Lately there has been a lot of talk about automation. Setting up systems to do things without human intervention has become a popular notion in a number of different areas of IT and beyond. But when it comes to managing channel partner relationships – how is automation best leveraged?
Partner Development Managers think differently than traditional Channel Account Managers. Definitely look at a new hiring profile for this new role – more business savvy, more sales-oriented and an entrepreneurial spirit.
The recent news of Synnex’s acquisition of Westcon-Comstor’s American operations, on the heels of Tech Data’s acquisition of Avnet’s Technology Solutions group, has many industry pundits asking about the future of value added distribution. As I mentioned in the Channel Partners article on the merger, there’s an upside and downside for partners regarding Synnex’s acquisition plans.
In this year’s State of Partnering study, we asked partners the six primary elements affecting their experience with vendors. These elements sorted into six pillars, with program policies coming in fifth. Your policies have less effect on partner experience than you may think. As channel enthusiasts and experts, we get very excited about the details of partner programs. While these elements are not unimportant, but they’re mostly transparent to partners.
In our recent channel chief roundtable the Partner Engagement Lifecycle was one of the many topics we attempted to tackle and wrestle to the ground. Our goal was to collaborate across the 15 channel chiefs in the room – from Google, SAP, IBM, Westcon, Cylance, Avaya, F5 Networks, DocuSign and additional well-recognized companies – to develop some answers or at least establish best practices across several areas.
We've talked about the first three pillars of partner experience, People, Enablement and Infrastructure. Now, using the responses from our annual State of Partnering study, we're closing on the final elements. Coming in fifth place is (drum roll) channel model.
We recently held another of our infamous channel chief roundtable events where a dozen channel leaders across company size and channel maturity gather to discuss trends, opportunities and challenges they’re facing in growing a partner ecosystem. The topic for this session was driving the partner experience – why, how and where vendors can enhance the partners experience, increasing engagement and ultimately leading to more channel sales.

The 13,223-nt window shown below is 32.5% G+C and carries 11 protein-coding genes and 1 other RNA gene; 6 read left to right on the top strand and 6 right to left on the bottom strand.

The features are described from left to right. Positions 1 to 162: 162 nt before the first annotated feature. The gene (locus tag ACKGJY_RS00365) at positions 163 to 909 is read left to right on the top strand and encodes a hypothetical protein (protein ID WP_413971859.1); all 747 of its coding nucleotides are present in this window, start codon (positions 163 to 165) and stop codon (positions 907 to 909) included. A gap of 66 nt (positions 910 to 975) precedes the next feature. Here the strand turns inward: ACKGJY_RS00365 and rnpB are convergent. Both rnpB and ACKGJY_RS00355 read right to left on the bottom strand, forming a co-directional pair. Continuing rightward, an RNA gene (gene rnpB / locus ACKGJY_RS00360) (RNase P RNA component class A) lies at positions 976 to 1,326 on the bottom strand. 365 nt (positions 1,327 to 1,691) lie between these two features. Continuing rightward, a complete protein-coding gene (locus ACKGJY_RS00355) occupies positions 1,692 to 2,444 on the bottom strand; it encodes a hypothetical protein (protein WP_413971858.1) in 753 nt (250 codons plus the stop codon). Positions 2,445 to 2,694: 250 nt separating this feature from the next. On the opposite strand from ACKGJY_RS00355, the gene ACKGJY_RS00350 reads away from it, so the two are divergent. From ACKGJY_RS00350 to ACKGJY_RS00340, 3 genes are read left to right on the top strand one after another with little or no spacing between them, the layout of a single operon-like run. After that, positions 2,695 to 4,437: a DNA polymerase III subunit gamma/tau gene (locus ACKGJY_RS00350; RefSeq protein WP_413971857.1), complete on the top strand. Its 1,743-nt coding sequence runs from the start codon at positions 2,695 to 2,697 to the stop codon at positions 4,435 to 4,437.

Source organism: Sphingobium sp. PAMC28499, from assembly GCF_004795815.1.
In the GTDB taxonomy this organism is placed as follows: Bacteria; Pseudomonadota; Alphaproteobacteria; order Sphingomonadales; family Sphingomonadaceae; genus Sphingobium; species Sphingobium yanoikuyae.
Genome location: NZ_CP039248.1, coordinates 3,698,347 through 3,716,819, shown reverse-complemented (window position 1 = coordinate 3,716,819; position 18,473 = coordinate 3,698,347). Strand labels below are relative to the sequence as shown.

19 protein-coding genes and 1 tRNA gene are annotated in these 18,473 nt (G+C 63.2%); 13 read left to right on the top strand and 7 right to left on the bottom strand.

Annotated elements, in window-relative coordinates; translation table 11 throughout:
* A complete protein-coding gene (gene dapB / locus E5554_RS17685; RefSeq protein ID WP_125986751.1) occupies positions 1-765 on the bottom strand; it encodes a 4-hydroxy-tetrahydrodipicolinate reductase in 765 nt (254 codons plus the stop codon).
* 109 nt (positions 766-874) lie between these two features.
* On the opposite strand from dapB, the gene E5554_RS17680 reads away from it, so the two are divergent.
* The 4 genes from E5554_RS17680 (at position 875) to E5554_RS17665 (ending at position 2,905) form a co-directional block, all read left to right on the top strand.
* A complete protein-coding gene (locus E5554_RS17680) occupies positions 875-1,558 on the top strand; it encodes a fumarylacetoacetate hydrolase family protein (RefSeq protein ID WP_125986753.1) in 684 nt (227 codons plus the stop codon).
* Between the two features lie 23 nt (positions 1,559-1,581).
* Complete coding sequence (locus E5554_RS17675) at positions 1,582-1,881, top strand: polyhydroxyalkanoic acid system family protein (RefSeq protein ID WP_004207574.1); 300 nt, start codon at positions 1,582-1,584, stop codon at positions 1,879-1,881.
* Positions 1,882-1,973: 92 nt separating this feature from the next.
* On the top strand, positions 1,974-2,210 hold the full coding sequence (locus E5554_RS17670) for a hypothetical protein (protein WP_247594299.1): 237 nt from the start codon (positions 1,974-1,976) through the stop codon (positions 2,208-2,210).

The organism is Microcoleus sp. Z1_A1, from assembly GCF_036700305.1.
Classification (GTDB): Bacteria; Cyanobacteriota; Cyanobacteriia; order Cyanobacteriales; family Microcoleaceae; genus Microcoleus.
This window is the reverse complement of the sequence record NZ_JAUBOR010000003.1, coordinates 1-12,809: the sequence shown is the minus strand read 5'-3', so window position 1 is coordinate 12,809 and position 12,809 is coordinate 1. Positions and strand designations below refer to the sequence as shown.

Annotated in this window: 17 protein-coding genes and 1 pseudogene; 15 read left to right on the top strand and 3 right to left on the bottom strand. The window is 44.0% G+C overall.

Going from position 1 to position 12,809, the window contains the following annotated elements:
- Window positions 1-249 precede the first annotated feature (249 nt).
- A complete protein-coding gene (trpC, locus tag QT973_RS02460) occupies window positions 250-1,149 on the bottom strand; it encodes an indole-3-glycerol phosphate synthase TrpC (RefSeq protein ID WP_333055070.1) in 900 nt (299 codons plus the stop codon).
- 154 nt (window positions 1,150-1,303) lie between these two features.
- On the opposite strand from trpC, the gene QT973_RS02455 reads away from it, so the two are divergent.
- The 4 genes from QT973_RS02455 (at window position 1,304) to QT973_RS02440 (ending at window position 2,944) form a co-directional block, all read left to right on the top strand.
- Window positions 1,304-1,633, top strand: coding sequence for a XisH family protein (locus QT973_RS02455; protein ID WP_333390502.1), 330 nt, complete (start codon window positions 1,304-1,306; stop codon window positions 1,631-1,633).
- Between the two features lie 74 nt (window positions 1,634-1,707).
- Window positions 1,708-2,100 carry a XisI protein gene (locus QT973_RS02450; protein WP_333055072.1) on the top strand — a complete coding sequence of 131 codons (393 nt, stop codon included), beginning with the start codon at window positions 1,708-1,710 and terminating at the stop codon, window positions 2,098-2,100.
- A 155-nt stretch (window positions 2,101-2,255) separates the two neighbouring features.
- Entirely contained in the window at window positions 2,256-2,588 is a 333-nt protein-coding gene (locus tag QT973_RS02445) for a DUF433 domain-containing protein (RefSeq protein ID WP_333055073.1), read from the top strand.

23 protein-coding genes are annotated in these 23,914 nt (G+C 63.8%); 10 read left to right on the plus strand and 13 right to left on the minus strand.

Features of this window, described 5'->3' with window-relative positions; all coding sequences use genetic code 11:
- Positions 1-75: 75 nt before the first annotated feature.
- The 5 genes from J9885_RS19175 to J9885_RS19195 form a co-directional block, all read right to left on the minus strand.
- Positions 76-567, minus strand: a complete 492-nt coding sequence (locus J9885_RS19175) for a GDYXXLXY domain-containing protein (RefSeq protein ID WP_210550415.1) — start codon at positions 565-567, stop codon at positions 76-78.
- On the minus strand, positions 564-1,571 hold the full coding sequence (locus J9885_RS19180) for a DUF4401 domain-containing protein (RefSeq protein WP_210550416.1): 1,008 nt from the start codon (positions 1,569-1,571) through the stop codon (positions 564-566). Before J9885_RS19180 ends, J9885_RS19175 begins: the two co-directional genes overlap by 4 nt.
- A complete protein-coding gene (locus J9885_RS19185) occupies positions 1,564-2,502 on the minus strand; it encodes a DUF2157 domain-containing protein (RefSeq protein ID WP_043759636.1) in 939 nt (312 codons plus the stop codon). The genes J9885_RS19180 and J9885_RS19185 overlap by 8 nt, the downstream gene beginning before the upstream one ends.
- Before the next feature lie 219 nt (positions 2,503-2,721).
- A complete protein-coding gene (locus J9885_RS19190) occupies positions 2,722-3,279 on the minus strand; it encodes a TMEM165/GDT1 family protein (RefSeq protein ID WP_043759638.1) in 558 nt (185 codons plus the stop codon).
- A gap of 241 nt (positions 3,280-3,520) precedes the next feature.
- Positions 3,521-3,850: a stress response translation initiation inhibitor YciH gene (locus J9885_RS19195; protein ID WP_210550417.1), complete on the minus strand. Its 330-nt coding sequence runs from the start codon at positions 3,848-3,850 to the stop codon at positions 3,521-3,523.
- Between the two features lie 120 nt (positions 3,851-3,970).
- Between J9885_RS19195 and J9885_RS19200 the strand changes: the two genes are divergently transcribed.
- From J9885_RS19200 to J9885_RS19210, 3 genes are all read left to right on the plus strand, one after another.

Partners want systems and tools. Make infrastructure a priority.
In this year’s State of Partnering study, we asked partners all about the elements affecting their experience with vendors. These elements sorted into six pillars, with partner infrastructure coming in third place. Partners were also asked to rank the importance of elements comprising infrastructure. The result: a virtual tie between simply ‘having a partner automation system’ and ‘having all the systems tied together with single sign-on (SSO).’ These are together at the top of the list because not only do partners expect automation solutions, they want them. These systems provide access to the tools, materials and people they need to be successful with your products.
As made famous by Marshall Goldsmith, what got you here, won’t get you there. Meaning, what you did to be successful in channel partner recruitment over the last decade will not be successful in recruiting the next generation of cloud-savvy solution providers.
I have an Apple Watch. It was a surprise Christmas gift from my adorable husband a year and a half ago. While I love it for immediate notifications like text and Slack, the Activity tracking app confuses me. If you’re not up on this latest craze, each week the watch sets a daily Move goal for how much you should stand and exercise. I see my progress throughout the day and if I don’t hit my Move goal, the watch recommends a lower daily goal the next week. It feels like a reward for missing the goal. That’s not right. The same is true for partner goals. If a partner doesn’t reach the goals outlined for them by the vendor or program, do you lower their goals? Awe, you didn’t make it … here’s a lower bar for you. That’s no way to drive excellence.